Britain moves to set minimum alcohol price to curb boozing


Britain moves to set a minimum price for alcohol to curb overconsumption.


Joe Raedle

Britain has pushed ahead with a planned law on the minimum price of alcohol allowed in the country.

The Guardian reported that the government was looking into three options: 40p, 45p and 50p (around 75 cents) but had likely settled on the second option.

The alcohol industry has been opposed to the move.

“It is hard to understand why the Government is pushing ahead with the consultation now, when there is a wall of opposition in Europe, a legal challenge in Scotland, a lack of any real evidence to support minimum unit pricing and concerns raised from within Cabinet itself,” said Miles Beale, the chief executive of the Wine and Spirit Trade Association, reported the Telegraph.

“Minimum unit pricing and the proposed restrictions to promotions will unfairly punish millions of consumers and businesses in the UK, while doing nothing to tackle the root causes of alcohol misuse."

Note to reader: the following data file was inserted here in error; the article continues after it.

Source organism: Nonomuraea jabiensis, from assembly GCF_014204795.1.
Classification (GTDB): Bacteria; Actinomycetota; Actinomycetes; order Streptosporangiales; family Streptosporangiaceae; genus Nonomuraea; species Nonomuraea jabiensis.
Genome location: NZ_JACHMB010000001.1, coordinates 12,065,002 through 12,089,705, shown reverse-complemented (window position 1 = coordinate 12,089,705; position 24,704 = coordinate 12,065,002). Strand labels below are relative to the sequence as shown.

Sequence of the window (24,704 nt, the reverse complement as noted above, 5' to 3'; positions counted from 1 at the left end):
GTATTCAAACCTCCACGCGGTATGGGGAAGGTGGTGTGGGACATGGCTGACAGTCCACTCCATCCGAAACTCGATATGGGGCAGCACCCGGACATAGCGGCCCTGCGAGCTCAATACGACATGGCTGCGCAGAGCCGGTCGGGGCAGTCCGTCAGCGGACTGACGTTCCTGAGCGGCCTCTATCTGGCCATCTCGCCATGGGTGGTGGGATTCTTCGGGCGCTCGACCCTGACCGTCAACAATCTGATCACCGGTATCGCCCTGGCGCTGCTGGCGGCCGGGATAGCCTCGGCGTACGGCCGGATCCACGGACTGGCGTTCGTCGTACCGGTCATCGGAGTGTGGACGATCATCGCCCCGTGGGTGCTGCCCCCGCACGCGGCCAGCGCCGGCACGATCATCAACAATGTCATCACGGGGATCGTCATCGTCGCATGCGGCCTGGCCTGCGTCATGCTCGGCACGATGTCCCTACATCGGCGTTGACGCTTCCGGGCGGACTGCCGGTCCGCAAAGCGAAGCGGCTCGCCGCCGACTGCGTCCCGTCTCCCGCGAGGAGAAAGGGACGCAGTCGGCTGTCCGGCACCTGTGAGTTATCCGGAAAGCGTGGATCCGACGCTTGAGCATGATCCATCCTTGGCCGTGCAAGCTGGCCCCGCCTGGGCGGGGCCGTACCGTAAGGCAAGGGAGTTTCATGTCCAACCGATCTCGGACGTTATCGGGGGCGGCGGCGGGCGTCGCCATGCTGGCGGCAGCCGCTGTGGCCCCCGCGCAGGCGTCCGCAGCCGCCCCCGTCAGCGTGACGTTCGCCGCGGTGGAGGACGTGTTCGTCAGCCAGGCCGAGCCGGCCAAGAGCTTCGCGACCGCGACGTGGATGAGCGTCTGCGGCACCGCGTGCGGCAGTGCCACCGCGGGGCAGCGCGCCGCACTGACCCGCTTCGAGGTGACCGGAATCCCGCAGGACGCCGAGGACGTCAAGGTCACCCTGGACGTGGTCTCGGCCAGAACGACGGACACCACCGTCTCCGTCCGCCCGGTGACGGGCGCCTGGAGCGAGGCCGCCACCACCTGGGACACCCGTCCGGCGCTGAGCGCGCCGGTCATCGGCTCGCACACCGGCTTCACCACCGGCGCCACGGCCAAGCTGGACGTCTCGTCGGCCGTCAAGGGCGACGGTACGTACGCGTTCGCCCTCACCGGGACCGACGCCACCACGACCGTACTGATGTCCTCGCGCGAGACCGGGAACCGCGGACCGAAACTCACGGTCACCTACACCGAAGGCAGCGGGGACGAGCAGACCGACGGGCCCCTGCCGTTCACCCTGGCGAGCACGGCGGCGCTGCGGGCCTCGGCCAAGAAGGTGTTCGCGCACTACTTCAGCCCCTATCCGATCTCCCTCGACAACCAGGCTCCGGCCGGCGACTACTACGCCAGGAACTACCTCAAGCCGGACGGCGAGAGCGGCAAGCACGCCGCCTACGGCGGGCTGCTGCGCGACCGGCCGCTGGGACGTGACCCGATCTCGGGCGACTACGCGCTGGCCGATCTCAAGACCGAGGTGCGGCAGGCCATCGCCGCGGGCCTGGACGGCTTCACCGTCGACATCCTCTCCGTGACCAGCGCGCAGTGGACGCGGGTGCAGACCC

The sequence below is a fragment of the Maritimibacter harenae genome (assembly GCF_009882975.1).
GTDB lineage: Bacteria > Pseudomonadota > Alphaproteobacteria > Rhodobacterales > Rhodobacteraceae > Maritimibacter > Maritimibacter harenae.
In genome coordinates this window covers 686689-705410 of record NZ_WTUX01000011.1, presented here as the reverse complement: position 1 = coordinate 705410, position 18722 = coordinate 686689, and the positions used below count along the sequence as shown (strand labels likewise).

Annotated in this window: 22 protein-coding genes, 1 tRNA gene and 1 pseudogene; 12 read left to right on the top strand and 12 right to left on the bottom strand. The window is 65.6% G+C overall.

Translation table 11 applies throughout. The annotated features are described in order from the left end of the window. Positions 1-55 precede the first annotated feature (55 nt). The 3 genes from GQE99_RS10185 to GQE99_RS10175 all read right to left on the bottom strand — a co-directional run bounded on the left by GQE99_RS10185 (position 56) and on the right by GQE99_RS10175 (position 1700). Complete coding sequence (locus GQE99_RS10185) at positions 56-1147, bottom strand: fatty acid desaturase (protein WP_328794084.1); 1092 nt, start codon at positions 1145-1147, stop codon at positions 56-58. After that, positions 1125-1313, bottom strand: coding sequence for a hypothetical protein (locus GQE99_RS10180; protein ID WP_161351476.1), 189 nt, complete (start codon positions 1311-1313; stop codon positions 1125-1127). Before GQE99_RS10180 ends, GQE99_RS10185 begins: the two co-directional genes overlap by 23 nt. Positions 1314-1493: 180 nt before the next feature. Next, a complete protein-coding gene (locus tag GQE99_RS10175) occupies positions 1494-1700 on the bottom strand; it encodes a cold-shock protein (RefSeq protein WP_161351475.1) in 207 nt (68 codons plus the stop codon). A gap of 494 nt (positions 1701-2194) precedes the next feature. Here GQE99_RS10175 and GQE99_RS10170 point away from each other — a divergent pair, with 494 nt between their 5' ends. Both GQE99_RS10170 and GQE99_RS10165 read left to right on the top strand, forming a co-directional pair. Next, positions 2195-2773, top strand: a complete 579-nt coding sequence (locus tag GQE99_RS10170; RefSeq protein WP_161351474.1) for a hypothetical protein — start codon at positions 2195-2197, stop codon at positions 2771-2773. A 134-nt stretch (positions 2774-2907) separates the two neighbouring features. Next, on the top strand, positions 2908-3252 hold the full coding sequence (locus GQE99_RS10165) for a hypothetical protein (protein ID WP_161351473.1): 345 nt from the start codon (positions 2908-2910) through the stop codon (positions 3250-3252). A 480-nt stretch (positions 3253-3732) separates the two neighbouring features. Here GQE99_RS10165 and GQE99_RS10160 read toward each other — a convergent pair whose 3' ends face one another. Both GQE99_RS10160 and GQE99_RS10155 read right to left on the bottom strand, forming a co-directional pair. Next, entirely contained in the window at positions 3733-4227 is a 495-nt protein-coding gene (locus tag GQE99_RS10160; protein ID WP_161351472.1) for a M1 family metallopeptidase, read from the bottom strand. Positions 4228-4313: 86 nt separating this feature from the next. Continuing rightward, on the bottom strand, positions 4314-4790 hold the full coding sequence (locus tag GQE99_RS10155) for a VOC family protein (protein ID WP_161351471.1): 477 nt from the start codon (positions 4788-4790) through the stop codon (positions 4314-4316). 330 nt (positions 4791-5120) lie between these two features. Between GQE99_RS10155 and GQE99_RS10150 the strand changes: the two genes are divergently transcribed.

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The government claims that ultra low prices has encouraged young people to drink and others to over-indulge.

The law would surely raise prices on everything from wine to beer because of the drastic rise in cost for stores buying in bulk and a loss in sales for producers.

There is a risk that the price minimum could oppose European law.

The Telegraph reported that in 1978 the European Court of Justice ruled that the Netherlands' minimum price law violated EU legislation by putting imports at a disadvantage.

Government officials in Britain say the move is not a endorsement of protectionism.